Also known as: IB-STIM device, stimulation device
What is IB-STIM?
IB-STIM is a small, electrical nerve-stimulating device that children wear behind their ear to help reduce abdominal pain related to irritable bowel syndrome (IBS). It was recently approved by the FDA and is a non-drug alternative to relieving this type of pain for patients ages 11 to 18.
How does it work?
The IB-STIM device fights chronic abdominal pain by emitting painless, low-frequency electrical pulses that stimulate the nerve branches of the cranium. The device is worn behind the ear for 5 consecutive days before it is replaced, and it can be used for up to 3 weeks in a row before the patient takes a break. The treatment is typically recommended for treating chronic abdominal pain.
In studies, children using the IB-STIM showed few side effects and significant improvement in their pain from using the IB-STIM device.
Who is a candidate for the IB-STIM?
The IB-STIM device may not be the appropriate treatment for all children with IBS or other forms of chronic abdominal pain. A health care provider may conduct certain tests and review the child’s medical history to determine if it’s the right choice for your child.
What are the risk factors?
There’s a minor risk of ear discomfort or adhesive allergy from using the IB-STIM device. IB-STIM is not recommended for patients with pacemakers, hemophilia or the skin condition known as psoriasis vulgaris.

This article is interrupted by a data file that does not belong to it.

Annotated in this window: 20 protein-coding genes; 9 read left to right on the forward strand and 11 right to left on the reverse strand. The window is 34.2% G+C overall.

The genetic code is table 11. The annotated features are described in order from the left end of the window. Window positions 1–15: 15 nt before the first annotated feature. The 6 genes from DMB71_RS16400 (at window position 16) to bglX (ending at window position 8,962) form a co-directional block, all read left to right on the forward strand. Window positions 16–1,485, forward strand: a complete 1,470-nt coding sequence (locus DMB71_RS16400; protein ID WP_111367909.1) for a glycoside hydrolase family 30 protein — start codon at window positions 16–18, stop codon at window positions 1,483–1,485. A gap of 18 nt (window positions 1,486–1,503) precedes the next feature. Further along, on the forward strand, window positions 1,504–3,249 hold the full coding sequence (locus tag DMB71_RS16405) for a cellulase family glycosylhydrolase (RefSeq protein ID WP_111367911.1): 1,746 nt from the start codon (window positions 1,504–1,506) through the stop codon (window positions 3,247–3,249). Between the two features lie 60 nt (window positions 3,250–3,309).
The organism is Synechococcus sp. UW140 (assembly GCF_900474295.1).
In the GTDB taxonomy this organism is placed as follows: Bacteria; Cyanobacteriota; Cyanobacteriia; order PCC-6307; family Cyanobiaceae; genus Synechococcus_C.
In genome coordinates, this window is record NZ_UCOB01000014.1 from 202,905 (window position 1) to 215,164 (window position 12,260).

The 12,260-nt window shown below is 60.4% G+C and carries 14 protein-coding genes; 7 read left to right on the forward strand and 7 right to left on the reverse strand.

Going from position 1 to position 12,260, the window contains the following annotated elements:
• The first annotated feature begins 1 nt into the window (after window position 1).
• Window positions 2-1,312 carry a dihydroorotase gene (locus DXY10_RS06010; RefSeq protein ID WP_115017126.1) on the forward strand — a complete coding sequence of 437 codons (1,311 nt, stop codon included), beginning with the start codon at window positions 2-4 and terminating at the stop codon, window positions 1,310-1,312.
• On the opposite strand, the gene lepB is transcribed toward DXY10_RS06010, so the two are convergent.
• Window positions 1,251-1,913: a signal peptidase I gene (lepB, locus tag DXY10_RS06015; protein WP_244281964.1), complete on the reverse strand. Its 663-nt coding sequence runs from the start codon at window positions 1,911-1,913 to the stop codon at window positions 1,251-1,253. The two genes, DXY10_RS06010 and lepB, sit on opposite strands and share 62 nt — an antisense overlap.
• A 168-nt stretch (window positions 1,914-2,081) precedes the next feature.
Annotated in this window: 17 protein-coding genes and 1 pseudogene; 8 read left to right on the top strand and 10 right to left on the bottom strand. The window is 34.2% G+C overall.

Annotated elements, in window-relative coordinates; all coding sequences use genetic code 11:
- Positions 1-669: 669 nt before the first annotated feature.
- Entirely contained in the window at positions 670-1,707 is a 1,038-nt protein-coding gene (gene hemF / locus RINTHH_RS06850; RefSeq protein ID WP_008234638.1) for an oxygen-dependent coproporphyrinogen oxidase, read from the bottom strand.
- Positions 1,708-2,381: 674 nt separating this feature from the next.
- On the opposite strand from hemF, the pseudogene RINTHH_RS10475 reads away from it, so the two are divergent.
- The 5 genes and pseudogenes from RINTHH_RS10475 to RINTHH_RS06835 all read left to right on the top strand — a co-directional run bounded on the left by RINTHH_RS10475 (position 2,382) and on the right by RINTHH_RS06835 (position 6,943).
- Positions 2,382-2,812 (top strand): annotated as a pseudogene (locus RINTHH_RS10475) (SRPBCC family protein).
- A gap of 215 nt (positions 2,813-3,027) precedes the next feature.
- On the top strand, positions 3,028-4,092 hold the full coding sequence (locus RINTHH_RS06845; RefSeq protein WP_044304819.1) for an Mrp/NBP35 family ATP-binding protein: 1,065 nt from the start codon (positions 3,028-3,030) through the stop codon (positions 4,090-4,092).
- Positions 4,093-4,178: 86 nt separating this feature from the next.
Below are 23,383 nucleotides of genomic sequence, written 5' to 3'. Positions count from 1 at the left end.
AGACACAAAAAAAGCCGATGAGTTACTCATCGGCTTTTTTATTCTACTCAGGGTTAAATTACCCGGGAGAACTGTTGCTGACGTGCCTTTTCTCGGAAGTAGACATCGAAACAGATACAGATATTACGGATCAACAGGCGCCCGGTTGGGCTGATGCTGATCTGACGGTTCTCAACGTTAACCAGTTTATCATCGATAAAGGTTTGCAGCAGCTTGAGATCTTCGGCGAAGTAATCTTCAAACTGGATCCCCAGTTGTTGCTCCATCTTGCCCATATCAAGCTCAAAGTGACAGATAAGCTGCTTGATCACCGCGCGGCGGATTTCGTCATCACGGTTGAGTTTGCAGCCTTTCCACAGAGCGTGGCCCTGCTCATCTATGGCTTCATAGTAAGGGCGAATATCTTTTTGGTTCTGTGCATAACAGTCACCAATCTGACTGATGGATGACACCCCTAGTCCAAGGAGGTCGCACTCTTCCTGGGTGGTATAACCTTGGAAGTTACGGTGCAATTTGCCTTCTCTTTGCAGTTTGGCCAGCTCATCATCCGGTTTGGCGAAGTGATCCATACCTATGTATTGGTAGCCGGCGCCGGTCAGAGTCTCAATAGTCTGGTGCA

Reviewed by: Heidi E Gamboa, DO
This page was last updated on: February 12, 2021 03:31 PM
In this edition of "You've Asked ... We've Asked," pediatric gastroenterologist Dr. Heidi Gamboa discusses the IB-Stim a small, electrical nerve-stimulating device that children wear behind their ear to help reduce abdominal pain related to irritable bowel syndrome (IBS). It was recently approved by the FDA and is a non-drug alternative to relieving this type of pain for patients ages 11 to 18.
Learn more about
Inflammatory Bowel Disease
Inflammatory bowel disease (IBD) are several related illnesses that cause chronic inflammation of the gut with swelling and damage of the bowel lining.
Abdominal Pain (chronic and recurrent)
Chronic and recurrent abdominal pain in children usually refers to the 10-15% of children who complain of recurrent pain in the abdomen for which no specific cause can be found.